Brendan McCormack

How to make nurses confident about research

Ensuring nurses can use and produce research starts with ‘hands-on’ preregistration education

Clinical academics

Nurses and midwives need support if they are to become clinical academics

Flexibility and funding required if nurses are to pursue dual career in practice and research

Getting evidence into practice: ingredients for change

Mounting pressure is being exerted to ensure that the delivery of care is evidence-based and clinically effective. However, the challenge this presents to practitioners is complex. The authors propose that successful implementation of evidence into practice is a function of three elements: the nature of the evidence; the context in which the change is to take place; and the way the process is managed. A framework has been developed to represent these factors. For those about to embark on implementation work, this article closes by highlighting a number of key questions for consideration, stimulated by the framework.

Side rails as physical restraints: the need for appropriate assessment

Side rails are commonly used in the care of the older person. They can be classified as a physical restraint if they restrict the movement of an individual and also if the individual has an inability to have them removed/lowered at will. Advanced age should not be an indicator for side rail use and an individualised approach in patient assessment is advised.

Practice development: individualised care

This article describes the development of a person-centred approach to working with older people. The main focus is on developing the ward leader as a key facilitator of practice development work. This process was enabled through external facilitation of the role and project management. The stages of the project work are outlined using an established practice development framework, which ensured a systematic approach to the change process. Registered nurses developed their skills and knowledge in clinical leadership and by the end of the project, nursing care had moved away from meeting the physical needs of the patients only, to a more individualised approach to patient care.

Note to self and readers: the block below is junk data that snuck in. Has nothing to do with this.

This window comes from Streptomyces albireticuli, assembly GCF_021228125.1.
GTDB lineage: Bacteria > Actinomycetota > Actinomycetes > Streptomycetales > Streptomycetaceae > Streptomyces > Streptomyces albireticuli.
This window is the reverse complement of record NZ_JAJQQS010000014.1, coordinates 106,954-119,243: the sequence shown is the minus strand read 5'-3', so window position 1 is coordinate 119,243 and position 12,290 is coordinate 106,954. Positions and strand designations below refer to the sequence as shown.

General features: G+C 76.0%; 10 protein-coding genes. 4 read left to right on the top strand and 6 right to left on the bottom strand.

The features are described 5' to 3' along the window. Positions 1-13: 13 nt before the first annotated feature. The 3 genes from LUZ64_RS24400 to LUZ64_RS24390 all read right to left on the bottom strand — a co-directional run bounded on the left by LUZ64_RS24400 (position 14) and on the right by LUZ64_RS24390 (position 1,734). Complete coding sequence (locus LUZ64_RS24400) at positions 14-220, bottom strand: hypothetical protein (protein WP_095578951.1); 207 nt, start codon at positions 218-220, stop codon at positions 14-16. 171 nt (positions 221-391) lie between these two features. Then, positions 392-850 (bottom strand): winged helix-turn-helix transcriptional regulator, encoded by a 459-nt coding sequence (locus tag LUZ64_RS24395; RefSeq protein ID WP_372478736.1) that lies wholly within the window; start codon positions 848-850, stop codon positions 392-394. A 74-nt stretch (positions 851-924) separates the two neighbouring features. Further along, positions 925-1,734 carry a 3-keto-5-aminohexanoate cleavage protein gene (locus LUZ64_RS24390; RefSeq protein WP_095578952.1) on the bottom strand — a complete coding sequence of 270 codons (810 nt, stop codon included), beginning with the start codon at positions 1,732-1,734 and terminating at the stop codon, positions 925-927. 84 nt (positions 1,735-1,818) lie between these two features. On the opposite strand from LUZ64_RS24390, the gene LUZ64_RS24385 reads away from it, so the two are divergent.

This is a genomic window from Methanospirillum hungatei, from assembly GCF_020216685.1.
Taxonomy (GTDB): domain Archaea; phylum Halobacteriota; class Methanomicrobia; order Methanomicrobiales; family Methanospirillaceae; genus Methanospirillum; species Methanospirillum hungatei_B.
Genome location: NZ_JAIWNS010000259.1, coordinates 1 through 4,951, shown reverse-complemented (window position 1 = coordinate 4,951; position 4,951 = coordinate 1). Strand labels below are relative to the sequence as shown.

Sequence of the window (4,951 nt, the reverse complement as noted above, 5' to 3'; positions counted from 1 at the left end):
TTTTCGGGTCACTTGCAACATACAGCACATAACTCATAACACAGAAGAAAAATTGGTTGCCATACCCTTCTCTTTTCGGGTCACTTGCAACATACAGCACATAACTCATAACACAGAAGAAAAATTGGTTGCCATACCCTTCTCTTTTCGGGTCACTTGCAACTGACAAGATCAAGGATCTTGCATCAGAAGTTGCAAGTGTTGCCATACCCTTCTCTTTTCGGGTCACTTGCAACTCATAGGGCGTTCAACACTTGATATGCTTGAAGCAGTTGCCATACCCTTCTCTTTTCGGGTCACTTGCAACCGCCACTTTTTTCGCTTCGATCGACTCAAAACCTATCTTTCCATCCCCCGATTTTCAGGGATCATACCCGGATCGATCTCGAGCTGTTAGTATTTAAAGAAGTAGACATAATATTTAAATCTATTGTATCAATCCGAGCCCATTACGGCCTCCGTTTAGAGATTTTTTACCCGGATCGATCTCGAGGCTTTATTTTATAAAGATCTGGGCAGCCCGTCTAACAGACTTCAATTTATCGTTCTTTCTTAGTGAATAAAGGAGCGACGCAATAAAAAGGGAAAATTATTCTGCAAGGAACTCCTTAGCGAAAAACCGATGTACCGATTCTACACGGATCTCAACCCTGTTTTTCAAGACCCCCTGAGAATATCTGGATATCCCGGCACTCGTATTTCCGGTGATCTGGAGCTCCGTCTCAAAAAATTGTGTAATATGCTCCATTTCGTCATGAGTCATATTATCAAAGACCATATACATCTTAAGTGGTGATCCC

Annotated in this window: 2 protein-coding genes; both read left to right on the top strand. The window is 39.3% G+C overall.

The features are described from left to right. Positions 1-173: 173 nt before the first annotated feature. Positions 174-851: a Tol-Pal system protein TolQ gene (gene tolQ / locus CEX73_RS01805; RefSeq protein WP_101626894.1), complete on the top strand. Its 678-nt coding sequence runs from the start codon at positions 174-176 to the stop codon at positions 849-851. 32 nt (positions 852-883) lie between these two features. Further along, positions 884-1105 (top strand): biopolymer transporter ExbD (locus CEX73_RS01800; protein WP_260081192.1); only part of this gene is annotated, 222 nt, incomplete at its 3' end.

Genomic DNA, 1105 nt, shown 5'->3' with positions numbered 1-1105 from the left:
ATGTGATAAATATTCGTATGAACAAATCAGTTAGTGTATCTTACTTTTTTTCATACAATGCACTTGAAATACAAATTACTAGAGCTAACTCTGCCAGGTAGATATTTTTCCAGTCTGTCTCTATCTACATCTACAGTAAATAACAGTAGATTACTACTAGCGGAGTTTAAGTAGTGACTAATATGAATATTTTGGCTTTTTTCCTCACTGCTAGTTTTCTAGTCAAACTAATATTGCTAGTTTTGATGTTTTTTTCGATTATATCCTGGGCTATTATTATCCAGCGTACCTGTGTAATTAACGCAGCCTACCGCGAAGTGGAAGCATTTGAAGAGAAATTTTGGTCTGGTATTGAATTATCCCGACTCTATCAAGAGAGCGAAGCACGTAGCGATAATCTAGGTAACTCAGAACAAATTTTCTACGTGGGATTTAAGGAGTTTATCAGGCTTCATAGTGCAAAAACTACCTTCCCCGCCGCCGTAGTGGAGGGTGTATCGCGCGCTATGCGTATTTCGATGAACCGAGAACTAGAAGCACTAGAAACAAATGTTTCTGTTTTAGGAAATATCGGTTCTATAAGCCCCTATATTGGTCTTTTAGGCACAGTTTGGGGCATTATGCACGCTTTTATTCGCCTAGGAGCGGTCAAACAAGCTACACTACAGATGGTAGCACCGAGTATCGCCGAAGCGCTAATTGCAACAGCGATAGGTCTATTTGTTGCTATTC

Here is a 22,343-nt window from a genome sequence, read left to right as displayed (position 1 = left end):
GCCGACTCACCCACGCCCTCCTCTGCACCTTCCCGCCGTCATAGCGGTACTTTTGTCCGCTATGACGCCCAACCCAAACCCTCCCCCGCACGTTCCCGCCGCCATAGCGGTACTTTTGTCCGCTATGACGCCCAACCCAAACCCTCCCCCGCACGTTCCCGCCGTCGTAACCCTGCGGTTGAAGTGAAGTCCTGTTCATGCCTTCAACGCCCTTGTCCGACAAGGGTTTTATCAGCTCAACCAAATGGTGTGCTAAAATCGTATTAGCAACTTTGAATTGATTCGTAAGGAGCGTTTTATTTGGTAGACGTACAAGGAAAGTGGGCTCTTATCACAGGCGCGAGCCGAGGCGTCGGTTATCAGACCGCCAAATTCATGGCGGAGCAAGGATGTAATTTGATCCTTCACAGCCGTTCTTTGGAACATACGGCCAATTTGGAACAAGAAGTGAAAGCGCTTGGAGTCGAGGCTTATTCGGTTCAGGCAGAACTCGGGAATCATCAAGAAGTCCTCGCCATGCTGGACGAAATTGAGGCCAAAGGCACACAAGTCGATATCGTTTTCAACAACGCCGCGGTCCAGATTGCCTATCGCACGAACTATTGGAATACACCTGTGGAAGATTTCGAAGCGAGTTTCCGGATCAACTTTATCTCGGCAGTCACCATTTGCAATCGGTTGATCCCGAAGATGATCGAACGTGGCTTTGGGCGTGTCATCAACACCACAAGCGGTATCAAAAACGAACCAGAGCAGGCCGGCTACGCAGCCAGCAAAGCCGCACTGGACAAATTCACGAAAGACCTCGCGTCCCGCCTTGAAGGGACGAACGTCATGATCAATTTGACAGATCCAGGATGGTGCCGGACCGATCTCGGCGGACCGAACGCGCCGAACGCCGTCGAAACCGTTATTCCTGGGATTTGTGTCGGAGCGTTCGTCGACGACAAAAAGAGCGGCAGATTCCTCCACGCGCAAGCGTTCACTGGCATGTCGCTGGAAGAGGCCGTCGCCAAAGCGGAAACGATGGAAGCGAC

Defining the boundaries: nursing and personal care

In response to the government’s NHS Plan, the authors assess the difference between ‘personal’ and ‘nursing’ care, and outline the RCN assessment process to enable high quality care.

Keeping the person in the centre of nursing

This article presents an overview of what it means to be a person and how this is articulated in person-centred approaches to practice. Nursing assessment is used as an example of a person-centred approach to care.

The key attributes of agerontological nurse specialist

OLDER PEOPLE have frequently received care thatneither meets their individual needs nor reflectstheir choices (McCormack and Ford 1999). Allolder people have the nght to skilled and accurate assessment, and expert nursing interventions. The undoubtedexpertise demonstrated by individual nurses is vulnerable if it is not articulated in such a way that makes dearto policy makers and budget holders the benefits ofexpert nurses working with older people (RCN 1997). The key attributes of an expert nurse have been definedby Manley and McCormack (1997) and were derivedfrom the work of Benner (1984) and Benner et at (1996). Set out below is a framework for expert practice thatnurses working with older people might consider in relation to their own practice. This framework underpinsseveral strands of the RCN's work in gerontological nurc-ing and is integral to its work on curriculum development for gerontological nurse specialists.

The contribution of expert gerontological nursing

In many ways, the key to the future development of gerontological nursing lies in preventing aspects of its history from becoming the focus of nursing in the future. This article discusses the nursing contribution to the development of person-centred care services and highlights the historical context of gerontological nursing and the reasons why current developmental challenges exist. The authors illustrate examples of good practice and new opportunities for the development of expert practice.